How do Raymong Carver stories exhibit/manifest familial dysfunction?
Raymond Carver has extensively addressed the issue of family dysfunction in his collection of stories. A key indicator of the dysfunction is the inability to talk and lack of communication of feelings among the couples. In fact, most of the couples are only able to talk while intoxicated with alcohol. In the story What We Talk about When we Talk we Talk about Love, the couples talk while drinking gin.
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They are stranded when the gin runs out. In fact, when Mel says, “Gin’s gone” (Carver 119), his wife asks what they will do. They have nothing more to say. In I could See the Smallest Things, Nancy feels lonely and leaves her drunken husband on the bed. She wanders in the backyard at night.
Infidelity among the couples is a crucial indicator of family dysfunction. Infidelity brings about distrust in the families. In the story Gazebo, Duane’s infidelity rocks his marriage.
Holly, his wife tries to look past her husband’s affair but cannot do so. She says that “something in her has died, although it took time, everything to her is dead” (Carver 228). They even try alcohol to settle things. However, it fails. Infidelity slowly fizzles out the love and trust among couples.
Violence and physical abuse are other symbols of dysfunction. Couples result to violence to solve their marital problems. Couples subject themselves to abuse from their partners. In fact, both Teri and Mel is a couple that has been in marriages.
However, they separated based on violence. Teri is a victim of violence from her ex-husband who later commits suicide. Mel, on the other hand, nurses the idea of murdering his first wife because she is still financially dependent on him.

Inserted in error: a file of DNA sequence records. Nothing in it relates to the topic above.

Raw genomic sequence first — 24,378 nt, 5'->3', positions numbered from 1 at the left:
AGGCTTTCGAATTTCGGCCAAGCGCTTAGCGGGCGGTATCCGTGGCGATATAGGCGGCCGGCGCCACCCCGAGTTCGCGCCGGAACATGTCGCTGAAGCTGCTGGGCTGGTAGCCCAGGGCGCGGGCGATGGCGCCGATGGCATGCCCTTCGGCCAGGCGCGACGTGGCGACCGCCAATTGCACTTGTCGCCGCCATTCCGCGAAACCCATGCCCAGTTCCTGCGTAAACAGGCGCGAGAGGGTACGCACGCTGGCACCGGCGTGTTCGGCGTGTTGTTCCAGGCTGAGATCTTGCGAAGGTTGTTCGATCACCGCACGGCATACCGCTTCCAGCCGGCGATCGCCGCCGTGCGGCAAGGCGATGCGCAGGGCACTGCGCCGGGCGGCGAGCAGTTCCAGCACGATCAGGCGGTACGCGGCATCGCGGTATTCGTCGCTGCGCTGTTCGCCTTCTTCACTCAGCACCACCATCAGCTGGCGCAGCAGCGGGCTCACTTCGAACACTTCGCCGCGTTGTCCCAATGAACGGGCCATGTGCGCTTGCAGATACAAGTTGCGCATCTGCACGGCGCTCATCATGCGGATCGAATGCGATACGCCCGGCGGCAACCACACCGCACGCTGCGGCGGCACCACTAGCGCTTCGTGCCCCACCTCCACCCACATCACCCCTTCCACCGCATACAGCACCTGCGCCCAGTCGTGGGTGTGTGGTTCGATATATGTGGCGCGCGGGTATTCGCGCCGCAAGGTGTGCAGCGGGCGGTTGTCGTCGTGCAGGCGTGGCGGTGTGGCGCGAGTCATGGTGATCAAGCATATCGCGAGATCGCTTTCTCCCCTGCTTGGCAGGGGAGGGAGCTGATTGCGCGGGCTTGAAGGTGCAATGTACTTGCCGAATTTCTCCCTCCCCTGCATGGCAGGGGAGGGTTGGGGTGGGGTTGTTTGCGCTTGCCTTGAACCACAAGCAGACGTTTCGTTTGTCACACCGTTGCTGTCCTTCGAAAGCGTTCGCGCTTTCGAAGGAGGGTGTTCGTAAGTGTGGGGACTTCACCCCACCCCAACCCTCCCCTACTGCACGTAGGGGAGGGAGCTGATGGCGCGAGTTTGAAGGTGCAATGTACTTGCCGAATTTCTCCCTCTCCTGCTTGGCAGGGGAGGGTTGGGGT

Where do you find examples of lack of communication in Carver stories?
Lack of communication in the Carver’s collection of stories is evident because persons have to be drunk to talk. For instance, in gazebo, Duane and Holly had to take whisky so that they could stand a chance to talk out their marital problems.
This does not bear fruits. Alcohol consumption dominates the couples in the story What We Talk about when We Talk about Love. In fact, it helps Mel to open up and admit his harboring ideas to kill his first wife. Alcohol helps to remove the inhibition of communication problems so that the couples can communicate freely.
Emotional desolation is present in the stories. Couples are not able to communicate with their partners. This makes some persons to be lonely in marriage. As evidenced in the story So Much Water So Close Home, Claire is emotionally lonely.